Only If You Eat Food

03.16.2006 | David L. Steinhardt | Food, National Affairs, Science | 2 Comments

Farmers have, since time immemorial, bred the local corn with other strains, while also cross-breeding these crops with bacteria, viruses, fungi, and the occasional jellyfish or horse, in search of grains that can infect others, grow under toenails, cause intense pain or run the steeplechase.

Sublime Descent

01.1.2006 | Trad Anon | Food | 1 Comment
I sip my iced coffee, which having set for a while now seems to whisper to me of Eritrea. Back in the waiting area, I see, to my surprise, Maria, sipping her Pepsi. They’ve given her a straw, a token of dignity to compensate for the shoelaces.

Mondovino and the Future of Wine

04.20.2005 | Bret Csencsitz | Film, Food | 4 Comments
The French term terroir translates to soil but in the world of wine it also connotes the “old” ways of winemaking that is more expressive of the individual winemaker, his land, grapes and the fickle moods of Mother Nature. Big business, on the other hand, would prefer a reliable and consistent product with appeal to a broad market.

Balzac -- The Pleasures and Pains of Coffee

03.7.2005 | Trad Anon | Food, Partisan Reader | 16 Comments
"Coffee," Rossini told me, "is an affair of fifteen or twenty days; just the right amount of time, fortunately, to write an opera." This is true. But the length of time during which one can enjoy the benefits of coffee can be extended.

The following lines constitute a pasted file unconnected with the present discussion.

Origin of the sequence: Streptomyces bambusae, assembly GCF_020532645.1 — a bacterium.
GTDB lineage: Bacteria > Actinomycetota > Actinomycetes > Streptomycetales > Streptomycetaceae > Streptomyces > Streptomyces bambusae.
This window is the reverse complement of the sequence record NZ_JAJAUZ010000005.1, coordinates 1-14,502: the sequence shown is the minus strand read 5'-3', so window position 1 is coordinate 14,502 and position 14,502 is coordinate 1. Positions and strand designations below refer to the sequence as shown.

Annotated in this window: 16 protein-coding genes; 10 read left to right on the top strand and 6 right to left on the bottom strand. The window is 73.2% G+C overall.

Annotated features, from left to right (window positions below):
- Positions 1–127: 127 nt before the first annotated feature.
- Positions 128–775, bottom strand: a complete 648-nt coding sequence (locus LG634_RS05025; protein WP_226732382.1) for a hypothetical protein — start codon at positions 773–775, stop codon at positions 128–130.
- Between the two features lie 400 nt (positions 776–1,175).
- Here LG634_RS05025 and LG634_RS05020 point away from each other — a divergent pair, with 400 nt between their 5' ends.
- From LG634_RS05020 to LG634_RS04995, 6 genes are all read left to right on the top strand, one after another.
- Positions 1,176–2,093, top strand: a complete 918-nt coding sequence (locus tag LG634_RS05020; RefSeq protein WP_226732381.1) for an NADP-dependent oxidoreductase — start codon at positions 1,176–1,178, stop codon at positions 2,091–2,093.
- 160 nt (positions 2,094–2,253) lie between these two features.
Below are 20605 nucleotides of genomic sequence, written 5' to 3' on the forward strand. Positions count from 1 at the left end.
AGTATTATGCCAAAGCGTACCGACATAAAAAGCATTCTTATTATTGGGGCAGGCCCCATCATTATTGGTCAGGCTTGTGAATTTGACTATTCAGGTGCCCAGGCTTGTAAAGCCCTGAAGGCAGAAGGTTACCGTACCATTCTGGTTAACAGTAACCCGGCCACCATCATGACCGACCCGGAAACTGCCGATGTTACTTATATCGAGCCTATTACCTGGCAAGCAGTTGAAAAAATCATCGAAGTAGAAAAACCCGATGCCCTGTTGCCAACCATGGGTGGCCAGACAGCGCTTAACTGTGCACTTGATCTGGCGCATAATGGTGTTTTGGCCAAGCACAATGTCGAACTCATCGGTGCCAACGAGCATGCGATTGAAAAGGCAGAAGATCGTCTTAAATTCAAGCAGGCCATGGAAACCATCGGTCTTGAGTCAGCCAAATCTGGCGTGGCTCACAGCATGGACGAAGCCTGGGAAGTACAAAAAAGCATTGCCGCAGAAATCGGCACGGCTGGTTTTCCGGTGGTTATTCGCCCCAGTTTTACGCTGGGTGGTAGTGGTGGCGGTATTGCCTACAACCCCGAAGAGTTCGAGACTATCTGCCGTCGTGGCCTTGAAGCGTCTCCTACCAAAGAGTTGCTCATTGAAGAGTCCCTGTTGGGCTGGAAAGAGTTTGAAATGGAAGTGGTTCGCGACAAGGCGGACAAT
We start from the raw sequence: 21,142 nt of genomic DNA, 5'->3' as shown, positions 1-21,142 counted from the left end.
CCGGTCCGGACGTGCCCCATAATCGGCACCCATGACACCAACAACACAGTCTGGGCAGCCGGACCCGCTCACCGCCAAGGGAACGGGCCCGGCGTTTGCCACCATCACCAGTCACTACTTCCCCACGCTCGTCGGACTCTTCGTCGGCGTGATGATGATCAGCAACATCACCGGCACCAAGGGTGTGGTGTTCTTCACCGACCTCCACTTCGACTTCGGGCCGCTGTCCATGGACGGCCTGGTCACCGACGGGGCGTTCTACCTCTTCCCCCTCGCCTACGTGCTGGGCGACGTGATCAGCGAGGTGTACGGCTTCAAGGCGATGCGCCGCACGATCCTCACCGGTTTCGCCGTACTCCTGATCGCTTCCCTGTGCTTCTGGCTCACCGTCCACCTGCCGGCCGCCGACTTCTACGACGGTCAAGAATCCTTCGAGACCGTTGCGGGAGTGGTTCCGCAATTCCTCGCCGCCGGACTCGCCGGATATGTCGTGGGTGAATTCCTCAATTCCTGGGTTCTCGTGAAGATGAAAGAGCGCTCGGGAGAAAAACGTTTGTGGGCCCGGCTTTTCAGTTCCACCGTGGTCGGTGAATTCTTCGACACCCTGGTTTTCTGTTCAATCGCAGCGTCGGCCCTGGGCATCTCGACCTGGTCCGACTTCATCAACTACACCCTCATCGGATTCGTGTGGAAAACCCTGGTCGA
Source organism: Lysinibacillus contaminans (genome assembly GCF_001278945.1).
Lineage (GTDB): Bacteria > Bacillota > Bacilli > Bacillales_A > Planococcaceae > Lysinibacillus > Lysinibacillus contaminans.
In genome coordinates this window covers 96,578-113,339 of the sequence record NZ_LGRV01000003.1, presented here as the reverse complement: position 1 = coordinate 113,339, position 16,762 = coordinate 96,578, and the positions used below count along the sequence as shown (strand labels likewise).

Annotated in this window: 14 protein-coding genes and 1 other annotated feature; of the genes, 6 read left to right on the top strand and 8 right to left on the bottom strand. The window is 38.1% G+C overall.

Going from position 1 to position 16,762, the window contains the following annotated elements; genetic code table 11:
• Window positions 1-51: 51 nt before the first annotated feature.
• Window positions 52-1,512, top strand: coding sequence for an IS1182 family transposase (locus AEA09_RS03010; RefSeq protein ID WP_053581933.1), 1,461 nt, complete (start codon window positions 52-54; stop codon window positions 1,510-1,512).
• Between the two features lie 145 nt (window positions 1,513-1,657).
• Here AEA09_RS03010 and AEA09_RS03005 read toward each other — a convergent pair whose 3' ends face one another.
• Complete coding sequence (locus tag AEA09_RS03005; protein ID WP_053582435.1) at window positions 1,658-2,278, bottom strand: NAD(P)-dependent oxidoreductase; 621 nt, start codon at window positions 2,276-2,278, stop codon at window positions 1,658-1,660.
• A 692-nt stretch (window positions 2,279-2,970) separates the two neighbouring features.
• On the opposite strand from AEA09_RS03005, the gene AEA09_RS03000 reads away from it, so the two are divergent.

"Suave Molecules of Mocha" -- Coffee, Chemistry, and Civilization

03.7.2005 | Hannah Meyers | Food, Science | 27 Comments
Caffeine is a member of the same family as strychnine and emetine, the deadly agent in hemlock. Legend has it that Voltaire drank 50 cups a day, and when his doctor warned him that coffee was considered a slow poison, he replied: "I think it must be so, for I have been drinking it for 65 years and I am not dead yet!" Bet Socrates would have preferred a cappuccino, eh?

A Brief History of Stew

03.1.2005 | Mark Fahrer | Food | 2 Comments
My son Jacob wanted a stew tonight for dinner, a story nearly as old as creation. “Beef Stew” he said, and off to Dean and DeLuca we went.

Gotham's Oysters, or, How the Hipster Stole the Drunkard's Food

09.22.2004 | Hala Lettieri | Food, Unfairly Forgotten, Urban Affairs | 5 Comments
Here in New York, where we once consumed so many oysters that Pearl Street takes its name from its former function as the dumping-ground of the city's nightly harvest of shells, we should be a little more down-to-earth.